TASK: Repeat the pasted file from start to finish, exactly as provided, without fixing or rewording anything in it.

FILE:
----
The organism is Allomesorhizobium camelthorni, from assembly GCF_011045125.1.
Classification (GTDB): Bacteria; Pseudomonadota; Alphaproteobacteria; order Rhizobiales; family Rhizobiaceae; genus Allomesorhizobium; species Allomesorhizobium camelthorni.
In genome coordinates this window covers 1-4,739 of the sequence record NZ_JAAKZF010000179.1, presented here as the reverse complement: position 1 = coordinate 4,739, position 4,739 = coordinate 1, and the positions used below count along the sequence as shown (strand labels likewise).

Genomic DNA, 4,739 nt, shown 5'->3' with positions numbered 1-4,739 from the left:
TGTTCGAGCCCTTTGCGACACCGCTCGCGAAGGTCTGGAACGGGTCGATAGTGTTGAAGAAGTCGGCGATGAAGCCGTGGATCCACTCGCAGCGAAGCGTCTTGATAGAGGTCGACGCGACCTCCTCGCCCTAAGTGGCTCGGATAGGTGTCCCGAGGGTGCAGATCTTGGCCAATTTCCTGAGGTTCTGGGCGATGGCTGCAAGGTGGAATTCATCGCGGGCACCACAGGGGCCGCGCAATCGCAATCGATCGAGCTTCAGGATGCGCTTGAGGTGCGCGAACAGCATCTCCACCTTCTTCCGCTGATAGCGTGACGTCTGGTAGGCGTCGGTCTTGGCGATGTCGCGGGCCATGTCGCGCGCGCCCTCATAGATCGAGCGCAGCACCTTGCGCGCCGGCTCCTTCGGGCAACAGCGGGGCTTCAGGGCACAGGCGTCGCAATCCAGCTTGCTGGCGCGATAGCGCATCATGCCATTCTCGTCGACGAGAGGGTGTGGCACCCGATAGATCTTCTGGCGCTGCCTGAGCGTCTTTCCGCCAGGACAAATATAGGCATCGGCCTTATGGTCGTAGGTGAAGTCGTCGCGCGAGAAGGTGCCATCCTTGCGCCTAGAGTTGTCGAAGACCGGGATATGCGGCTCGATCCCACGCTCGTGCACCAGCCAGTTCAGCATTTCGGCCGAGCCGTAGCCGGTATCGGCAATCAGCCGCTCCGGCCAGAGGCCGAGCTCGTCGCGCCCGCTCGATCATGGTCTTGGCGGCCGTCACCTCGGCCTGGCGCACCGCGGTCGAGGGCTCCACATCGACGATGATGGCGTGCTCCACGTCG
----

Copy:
The organism is Allomesorhizobium camelthorni, from assembly GCF_011045125.1.
Classification (GTDB): Bacteria; Pseudomonadota; Alphaproteobacteria; order Rhizobiales; family Rhizobiaceae; genus Allomesorhizobium; species Allomesorhizobium camelthorni.
In genome coordinates this window covers 1-4,739 of the sequence record NZ_JAAKZF010000179.1, presented here as the reverse complement: position 1 = coordinate 4,739, position 4,739 = coordinate 1, and the positions used below count along the sequence as shown (strand labels likewise).

Genomic DNA, 4,739 nt, shown 5'->3' with positions numbered 1-4,739 from the left:
TGTTCGAGCCCTTTGCGACACCGCTCGCGAAGGTCTGGAACGGGTCGATAGTGTTGAAGAAGTCGGCGATGAAGCCGTGGATCCACTCGCAGCGAAGCGTCTTGATAGAGGTCGACGCGACCTCCTCGCCCTAAGTGGCTCGGATAGGTGTCCCGAGGGTGCAGATCTTGGCCAATTTCCTGAGGTTCTGGGCGATGGCTGCAAGGTGGAATTCATCGCGGGCACCACAGGGGCCGCGCAATCGCAATCGATCGAGCTTCAGGATGCGCTTGAGGTGCGCGAACAGCATCTCCACCTTCTTCCGCTGATAGCGTGACGTCTGGTAGGCGTCGGTCTTGGCGATGTCGCGGGCCATGTCGCGCGCGCCCTCATAGATCGAGCGCAGCACCTTGCGCGCCGGCTCCTTCGGGCAACAGCGGGGCTTCAGGGCACAGGCGTCGCAATCCAGCTTGCTGGCGCGATAGCGCATCATGCCATTCTCGTCGACGAGAGGGTGTGGCACCCGATAGATCTTCTGGCGCTGCCTGAGCGTCTTTCCGCCAGGACAAATATAGGCATCGGCCTTATGGTCGTAGGTGAAGTCGTCGCGCGAGAAGGTGCCATCCTTGCGCCTAGAGTTGTCGAAGACCGGGATATGCGGCTCGATCCCACGCTCGTGCACCAGCCAGTTCAGCATTTCGGCCGAGCCGTAGCCGGTATCGGCAATCAGCCGCTCCGGCCAGAGGCCGAGCTCGTCGCGCCCGCTCGATCATGGTCTTGGCGGCCGTCACCTCGGCCTGGCGCACCGCGGTCGAGGGCTCCACATCGACGATGATGGCGTGCTCCACGTCG